However in the WWE, the wrestler - fan relationship is one where the connection is met through TV screens and paying money for meet and greets. In addition, nowadays fans having dinner with wrestlers is wrong because of the pride people have, as why would wrestlers be taken out to lunch by fans, if fans act like "He makes way more money than me!"

 

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It would be seen as strange for fans to go out and eat with superstars, because there's almost something separating the two. But what? We're all human aren't we, I mean you may have a lot of things in common with your favourite WWE superstars; such as a guy like Daniel Bryan who seems pretty cool and imagine the banter. I've heard a few WWE superstars say that even they'd love to just talk to fans and people but that's very limited due to, their busy schedules. But still wouldn't be cool if you were to go and have dinner with superstars like Cesaro and Xavier Woods.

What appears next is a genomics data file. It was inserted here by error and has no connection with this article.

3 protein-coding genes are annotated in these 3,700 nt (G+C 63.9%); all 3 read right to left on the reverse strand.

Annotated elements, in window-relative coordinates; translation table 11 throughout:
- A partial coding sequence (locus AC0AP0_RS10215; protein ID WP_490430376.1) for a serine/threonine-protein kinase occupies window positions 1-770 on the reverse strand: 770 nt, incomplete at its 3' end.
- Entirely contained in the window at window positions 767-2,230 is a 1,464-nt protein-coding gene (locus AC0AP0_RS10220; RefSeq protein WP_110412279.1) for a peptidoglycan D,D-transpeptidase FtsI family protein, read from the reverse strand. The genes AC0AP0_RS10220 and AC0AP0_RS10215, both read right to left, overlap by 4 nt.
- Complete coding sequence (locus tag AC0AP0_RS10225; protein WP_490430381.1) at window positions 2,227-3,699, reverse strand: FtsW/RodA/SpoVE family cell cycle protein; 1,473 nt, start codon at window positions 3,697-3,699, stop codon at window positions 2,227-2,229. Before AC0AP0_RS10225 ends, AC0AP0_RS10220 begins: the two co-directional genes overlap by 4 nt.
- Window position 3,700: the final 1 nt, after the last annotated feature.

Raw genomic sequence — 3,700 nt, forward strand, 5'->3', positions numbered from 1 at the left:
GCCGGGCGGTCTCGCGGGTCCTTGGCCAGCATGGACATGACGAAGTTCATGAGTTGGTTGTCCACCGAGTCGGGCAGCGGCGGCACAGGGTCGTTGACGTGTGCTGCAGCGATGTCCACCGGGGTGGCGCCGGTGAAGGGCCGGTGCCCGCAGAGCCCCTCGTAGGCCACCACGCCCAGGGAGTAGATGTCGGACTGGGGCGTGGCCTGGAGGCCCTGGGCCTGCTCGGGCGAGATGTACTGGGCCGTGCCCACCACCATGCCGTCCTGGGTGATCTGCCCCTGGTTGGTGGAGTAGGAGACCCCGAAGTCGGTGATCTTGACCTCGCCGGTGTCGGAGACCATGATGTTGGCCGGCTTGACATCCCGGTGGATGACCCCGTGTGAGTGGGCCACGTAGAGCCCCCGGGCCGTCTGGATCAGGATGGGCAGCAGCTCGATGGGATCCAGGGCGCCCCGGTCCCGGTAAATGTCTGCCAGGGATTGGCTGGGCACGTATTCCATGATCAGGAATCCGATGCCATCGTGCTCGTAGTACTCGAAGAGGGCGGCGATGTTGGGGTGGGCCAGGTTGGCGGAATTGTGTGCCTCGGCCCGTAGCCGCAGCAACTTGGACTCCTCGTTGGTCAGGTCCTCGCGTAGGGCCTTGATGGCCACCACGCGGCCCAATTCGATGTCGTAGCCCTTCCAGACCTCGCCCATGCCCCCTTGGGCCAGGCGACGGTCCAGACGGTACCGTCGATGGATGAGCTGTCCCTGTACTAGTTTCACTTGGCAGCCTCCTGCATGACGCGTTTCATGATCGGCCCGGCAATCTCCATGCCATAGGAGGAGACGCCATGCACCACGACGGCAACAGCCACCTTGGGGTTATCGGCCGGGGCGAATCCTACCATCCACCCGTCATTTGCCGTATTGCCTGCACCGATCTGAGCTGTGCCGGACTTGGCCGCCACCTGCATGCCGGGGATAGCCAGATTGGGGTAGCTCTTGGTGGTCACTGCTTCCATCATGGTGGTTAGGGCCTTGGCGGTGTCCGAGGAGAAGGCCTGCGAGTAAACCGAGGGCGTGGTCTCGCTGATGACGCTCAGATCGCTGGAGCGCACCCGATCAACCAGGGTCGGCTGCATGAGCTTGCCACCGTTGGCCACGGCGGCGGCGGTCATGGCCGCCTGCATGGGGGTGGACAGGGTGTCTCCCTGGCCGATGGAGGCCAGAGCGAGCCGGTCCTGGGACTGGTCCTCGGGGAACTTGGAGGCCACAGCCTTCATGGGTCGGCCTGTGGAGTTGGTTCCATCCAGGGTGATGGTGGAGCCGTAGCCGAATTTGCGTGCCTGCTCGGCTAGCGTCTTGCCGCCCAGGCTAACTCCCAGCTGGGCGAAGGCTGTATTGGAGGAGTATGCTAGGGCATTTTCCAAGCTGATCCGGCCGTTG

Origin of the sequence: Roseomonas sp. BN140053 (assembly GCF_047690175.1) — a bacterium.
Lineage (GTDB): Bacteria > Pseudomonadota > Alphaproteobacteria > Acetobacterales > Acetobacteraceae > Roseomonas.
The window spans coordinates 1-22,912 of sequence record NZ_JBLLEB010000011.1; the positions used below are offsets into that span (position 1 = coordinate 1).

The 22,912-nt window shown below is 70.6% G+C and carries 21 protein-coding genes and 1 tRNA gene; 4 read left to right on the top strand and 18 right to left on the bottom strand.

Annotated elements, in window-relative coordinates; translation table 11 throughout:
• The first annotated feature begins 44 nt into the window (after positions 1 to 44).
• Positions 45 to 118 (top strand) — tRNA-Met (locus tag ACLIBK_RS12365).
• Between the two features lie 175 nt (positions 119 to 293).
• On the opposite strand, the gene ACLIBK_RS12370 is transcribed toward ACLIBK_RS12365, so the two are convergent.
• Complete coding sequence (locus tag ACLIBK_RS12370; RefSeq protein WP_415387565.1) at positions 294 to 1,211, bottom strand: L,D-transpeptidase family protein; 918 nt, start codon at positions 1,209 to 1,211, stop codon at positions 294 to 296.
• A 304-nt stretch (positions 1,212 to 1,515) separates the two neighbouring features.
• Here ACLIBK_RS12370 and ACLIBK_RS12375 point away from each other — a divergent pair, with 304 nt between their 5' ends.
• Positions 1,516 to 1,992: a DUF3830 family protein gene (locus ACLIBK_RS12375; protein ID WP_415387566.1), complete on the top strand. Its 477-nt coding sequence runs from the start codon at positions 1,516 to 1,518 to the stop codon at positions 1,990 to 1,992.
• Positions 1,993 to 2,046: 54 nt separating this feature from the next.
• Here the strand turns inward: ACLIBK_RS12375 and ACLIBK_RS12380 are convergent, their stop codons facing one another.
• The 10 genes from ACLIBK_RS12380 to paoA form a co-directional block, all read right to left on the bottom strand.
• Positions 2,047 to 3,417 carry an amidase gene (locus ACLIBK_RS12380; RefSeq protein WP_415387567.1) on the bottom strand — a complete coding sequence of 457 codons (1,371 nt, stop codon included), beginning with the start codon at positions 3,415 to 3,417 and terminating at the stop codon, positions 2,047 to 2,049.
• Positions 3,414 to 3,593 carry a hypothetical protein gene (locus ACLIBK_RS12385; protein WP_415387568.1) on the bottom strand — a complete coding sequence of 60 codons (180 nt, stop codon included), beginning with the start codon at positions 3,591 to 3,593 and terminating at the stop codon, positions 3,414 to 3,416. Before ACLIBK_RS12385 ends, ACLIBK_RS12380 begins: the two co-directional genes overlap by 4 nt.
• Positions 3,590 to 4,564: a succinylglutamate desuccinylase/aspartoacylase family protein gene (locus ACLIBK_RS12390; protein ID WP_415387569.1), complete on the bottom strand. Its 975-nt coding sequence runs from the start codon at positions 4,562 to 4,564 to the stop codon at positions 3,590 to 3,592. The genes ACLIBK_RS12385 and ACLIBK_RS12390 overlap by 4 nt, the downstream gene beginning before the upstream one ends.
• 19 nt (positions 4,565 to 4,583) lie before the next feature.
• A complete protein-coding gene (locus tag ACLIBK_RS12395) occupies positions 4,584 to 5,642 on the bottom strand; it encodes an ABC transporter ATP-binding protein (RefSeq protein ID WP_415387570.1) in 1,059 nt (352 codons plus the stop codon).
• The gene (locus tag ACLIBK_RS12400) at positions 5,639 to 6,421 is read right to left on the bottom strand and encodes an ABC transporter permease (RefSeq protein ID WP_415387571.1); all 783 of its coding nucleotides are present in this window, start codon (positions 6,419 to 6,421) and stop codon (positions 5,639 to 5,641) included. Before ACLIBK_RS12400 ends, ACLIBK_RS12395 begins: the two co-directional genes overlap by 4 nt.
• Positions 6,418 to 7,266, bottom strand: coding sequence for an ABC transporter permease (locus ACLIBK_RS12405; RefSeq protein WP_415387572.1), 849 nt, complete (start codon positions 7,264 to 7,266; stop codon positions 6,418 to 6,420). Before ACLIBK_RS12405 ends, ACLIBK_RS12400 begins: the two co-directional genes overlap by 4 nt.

Now, I'll talk about the differences in the attitudes towards wrestling.

 

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As in Japan, young wrestlers: clean, dine and cook for the veterans. This is great to hear because it humbles any young rookie who thinks they're all that and it helps them grow in life. As the more they cook and dine for the veterans or wash their clothing - they're learning life skills which they can use for their own lives. Moreover, the respect is mutual as the veterans take the rookies out to eat and show appreciation for what they're doing.

In addition, the dojo itself has been regarded the toughest training centres in the world today, in terms of becoming a professional wrestler or fighter. The tasks they are put through are so tough and hard, that it's almost an insult how it's not deemed "Tough Enough"

 

Also, this gives young wrestlers more respect for the veterans and the wrestlers beforehand, if you don't believe me then here are a few wrestlers who've honed their craft in Japan: Eddie Guerrero, Chris Jericho, Finn Balor, Dean Malenko, Antonio Inoki, Hideo Itami and Jushin Thunder Liger.